If the controversial sections of Zambia’s Sales Tax Bill are not removed to adopt an orthodox sales tax regime complying with the known principles of a modern tax system, it will be in the public interest to continue with the current value-added tax (VAT) regime with variations that address government’s concerns with the current law.
This is according to LEX Africa’s Zambian member law firm, Corpus Legal Practitioners, which states that the continued postponement of Zambia’s new sales tax, confirms that it could be problematic in its current conceptualisation.
The introduction of the new sales tax has been postponed for the umpteenth time and is now scheduled for January 2020.
Corpus Legal Practitioners partner Charles Mkokweza said that the postponements confirm that government has listened to the constructive criticism highlighting the potential negative impact the switch to sales tax in its current proposed form would have had on the economy.
The major concern with the new sales tax in its current proposed form, which is intended to replace Zambia’s existing VAT, is the cascading effect on any value chain without the normalising or countering concept of netting off to recognise that a business has paid tax further up the chain and needs to pass it on to the final consumer.
Therefore, the sales tax regime in its current proposed format will not qualify as a consumption or consumer tax but will instead resemble a penalty against all economic activities if the numerous tax points are maintained throughout the supply chain under the proposed regime without netting off, explains Mkokweza.
“Without a refund mechanism similar to that of the VAT system, the cascading effect will invariably lead to a hypertax environment, thereby defeating some of the key principles of a modern tax system, including encouraging growth in key sectors such as mining. Mining companies will no longer be able to claim back the sales tax suffered throughout their supply chain.”
However, if the sales tax is introduced without the cascading effect and a fairly lower tax rate is imposed at one point – for example, only at manufacture, importation, first supply or at retail – it could be a good and simple tax to administer in line with most key principles of taxation, such as equity, efficiency, neutrality and progressivity, even when compared with VAT, he says.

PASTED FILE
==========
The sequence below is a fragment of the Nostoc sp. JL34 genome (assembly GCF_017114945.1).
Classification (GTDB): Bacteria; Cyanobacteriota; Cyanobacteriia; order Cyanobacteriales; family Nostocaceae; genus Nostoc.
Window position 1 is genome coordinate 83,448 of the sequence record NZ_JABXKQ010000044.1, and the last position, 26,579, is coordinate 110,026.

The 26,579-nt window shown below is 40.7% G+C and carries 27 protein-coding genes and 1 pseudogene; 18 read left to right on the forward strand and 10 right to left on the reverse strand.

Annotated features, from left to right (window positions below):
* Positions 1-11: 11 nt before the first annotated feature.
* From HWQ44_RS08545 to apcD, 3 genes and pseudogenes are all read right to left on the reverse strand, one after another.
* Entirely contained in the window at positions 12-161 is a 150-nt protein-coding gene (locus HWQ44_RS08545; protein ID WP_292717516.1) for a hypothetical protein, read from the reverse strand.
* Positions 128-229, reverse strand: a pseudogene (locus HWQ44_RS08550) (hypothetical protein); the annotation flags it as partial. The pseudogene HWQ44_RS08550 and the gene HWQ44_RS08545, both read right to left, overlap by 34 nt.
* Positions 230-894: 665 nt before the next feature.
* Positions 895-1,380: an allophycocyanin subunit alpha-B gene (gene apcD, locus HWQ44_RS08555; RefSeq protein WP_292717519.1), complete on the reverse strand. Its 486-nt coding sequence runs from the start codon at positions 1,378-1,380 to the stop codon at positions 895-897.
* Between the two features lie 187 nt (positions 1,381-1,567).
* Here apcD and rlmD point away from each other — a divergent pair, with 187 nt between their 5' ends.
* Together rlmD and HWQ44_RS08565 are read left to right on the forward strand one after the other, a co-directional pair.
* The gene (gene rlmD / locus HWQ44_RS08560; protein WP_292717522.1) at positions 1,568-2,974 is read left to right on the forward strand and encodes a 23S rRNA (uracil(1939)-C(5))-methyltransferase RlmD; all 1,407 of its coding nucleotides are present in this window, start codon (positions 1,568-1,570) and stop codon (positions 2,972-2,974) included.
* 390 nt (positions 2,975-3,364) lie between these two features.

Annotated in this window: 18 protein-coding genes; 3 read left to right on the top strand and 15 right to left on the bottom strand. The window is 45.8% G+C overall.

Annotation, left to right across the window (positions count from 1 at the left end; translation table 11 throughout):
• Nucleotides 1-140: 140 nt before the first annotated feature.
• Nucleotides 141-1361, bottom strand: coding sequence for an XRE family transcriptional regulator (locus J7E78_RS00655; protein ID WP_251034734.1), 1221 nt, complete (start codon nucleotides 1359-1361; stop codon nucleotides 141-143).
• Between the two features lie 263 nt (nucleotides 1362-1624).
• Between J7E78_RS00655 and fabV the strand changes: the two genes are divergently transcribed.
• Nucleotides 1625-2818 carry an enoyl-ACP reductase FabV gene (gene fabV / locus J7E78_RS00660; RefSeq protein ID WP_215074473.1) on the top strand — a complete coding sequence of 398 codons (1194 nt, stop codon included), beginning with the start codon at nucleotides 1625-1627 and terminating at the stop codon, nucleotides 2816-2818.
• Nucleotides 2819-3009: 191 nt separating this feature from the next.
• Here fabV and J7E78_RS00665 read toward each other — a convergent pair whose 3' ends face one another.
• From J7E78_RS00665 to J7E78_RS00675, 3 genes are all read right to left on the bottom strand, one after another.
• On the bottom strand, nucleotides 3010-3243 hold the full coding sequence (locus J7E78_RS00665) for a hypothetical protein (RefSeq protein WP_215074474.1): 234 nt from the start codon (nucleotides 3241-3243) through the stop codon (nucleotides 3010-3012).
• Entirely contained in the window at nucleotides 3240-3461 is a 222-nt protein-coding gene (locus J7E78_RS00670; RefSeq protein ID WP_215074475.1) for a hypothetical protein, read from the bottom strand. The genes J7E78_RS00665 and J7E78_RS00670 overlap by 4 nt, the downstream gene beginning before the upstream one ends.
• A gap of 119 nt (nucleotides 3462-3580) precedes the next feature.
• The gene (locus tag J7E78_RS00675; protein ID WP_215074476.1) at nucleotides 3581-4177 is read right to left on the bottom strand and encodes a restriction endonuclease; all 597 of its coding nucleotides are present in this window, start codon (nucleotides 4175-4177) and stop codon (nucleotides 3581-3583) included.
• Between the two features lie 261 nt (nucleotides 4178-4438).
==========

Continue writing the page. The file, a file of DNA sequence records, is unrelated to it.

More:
Zambia’s policy inconsistency in relation to taxation is mainly owing to a lack of shared understanding between government and investors with respect to mutually acceptable expected return by each party.
The Zambian government’s main argument against VAT is that it does not allow for the mining sector – Zambia’s major economic activity – to contribute to public revenue, as mining companies are always in a net positive position because all exports are zero-rated to the extent that all VAT paid in the sector is claimed back with value adds by the mining companies, states Mkokweza.
To keep the Zambian mining sector competitive while addressing government’s concern about the negative effect of consumer tax revenue from the sector, there are at least two possible options, he says. The first option involves continuing the current VAT system but exempting the direct mining sector from VAT rather than zero-rating the sector, as is currently the case, while the second comprises introducing a sales tax that has a single tax point as is normally the case with a low threshold and a complete exemption on capital equipment.